Please enter search keywords
5 min read
Hello everyone. In this article series, Job Hunting Tips for APU Students 2020, we asked students who have successfully found employment for the secrets to their success, including their thoughts behind job hunting as well as their activities. Take a big step into life after university and find the answers that are right for you from interviews with upper-year students. I hope job hunting leads to success for all of you.
In the fourth part of the series, we talked to Ms. Hamaguchi who has received a job offer in the real estate industry.
College: College of International Management (APM)
Graduation year: March 2021
Languages studied in university: English, Chinese
Activities during university:
1st year: Academic camp, JAC, summer camp for learning Chinese, JBCC winner
2nd year: RA
3rd year: Overseas internship, BCC runner up, FIRST Program TA, study abroad (1 year)
I started looking for employment around December of my third year. Because I was studying abroad, I started working on my approach for the career forum. In February of my third year, an upper-year student edited my resume and personal PR. I had been gradually thinking more and more about job hunting since starting university. In my second year, I went to a job hunting camp. I could not do a summer internship because I was focused on preparing for studying abroad in the fall of my third year. During my overseas internship, I gave a presentation at a government office in Thailand. Furthermore, I applied for jobs online using a job recruiting website until finally I received my current job offer in May of my fourth year. I have had many adventures, and my experiences working hard towards what interested me helped a lot during my interviews.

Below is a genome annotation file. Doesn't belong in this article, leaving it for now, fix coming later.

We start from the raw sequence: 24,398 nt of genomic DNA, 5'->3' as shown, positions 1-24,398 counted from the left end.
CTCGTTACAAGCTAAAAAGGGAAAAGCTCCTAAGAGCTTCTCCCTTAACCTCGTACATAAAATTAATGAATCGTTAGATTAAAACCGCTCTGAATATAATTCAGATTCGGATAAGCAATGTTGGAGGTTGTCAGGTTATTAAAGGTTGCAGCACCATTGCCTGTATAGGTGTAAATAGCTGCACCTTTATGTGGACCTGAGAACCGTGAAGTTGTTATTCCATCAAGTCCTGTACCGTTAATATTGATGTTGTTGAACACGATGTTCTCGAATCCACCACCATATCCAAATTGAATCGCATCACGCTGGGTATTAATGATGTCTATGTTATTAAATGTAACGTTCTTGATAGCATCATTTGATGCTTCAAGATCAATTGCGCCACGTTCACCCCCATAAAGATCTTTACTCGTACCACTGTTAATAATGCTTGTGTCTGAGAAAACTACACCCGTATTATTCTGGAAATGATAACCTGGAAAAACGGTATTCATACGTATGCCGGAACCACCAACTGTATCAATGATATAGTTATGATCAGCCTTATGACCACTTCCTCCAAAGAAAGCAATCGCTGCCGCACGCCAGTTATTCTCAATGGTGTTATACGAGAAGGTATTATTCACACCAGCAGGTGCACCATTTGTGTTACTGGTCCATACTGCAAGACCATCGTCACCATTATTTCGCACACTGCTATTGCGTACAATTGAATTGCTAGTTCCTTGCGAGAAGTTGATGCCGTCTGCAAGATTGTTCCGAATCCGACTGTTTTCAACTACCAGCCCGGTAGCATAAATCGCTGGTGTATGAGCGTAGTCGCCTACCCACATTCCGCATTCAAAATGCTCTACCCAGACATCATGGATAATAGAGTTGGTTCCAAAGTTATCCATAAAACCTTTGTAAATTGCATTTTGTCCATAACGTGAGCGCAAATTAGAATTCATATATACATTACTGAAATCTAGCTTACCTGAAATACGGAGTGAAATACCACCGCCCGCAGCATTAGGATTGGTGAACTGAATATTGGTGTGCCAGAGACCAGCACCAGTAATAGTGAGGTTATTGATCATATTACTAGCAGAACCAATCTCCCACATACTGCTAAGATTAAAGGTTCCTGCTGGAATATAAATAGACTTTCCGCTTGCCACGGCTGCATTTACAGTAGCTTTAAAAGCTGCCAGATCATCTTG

I began developing an interest in real estate around January of my third year. It started during the time I was job hunting when I realized how much I enjoy thinking about my own living space, such as how I arrange my room and so on. Also, I was moving once every six months or so for RA duties or studying abroad and had a real sense of the importance of spaces. Because of that, I thought I would be happy with a job that involved the places where people live and call home. I felt that my ideal workplace would be one where employees are evaluated by performance rather than age, and where everyone is highly motivated. For those reasons, I decided to join a company in the real estate industry with a results-oriented policy valuing individual targets. I was a little nervous about the results-oriented approach, but I wanted to prioritize having a motivating job where I felt continuously challenged.
Not being nervous. I felt it would be a shame if I could not fully convey who I was. During interviews, I tried to convey my experiences and who I am as well as I could so that I would be satisfied with the result whether I did or did not pass the interview. I thought the interviewer was assessing whether I was a person they would want to work with and whether I was someone they could trust. I didn’t focus on getting a good result. Instead, I focused on conveying myself as a person whom they could accept without reservations.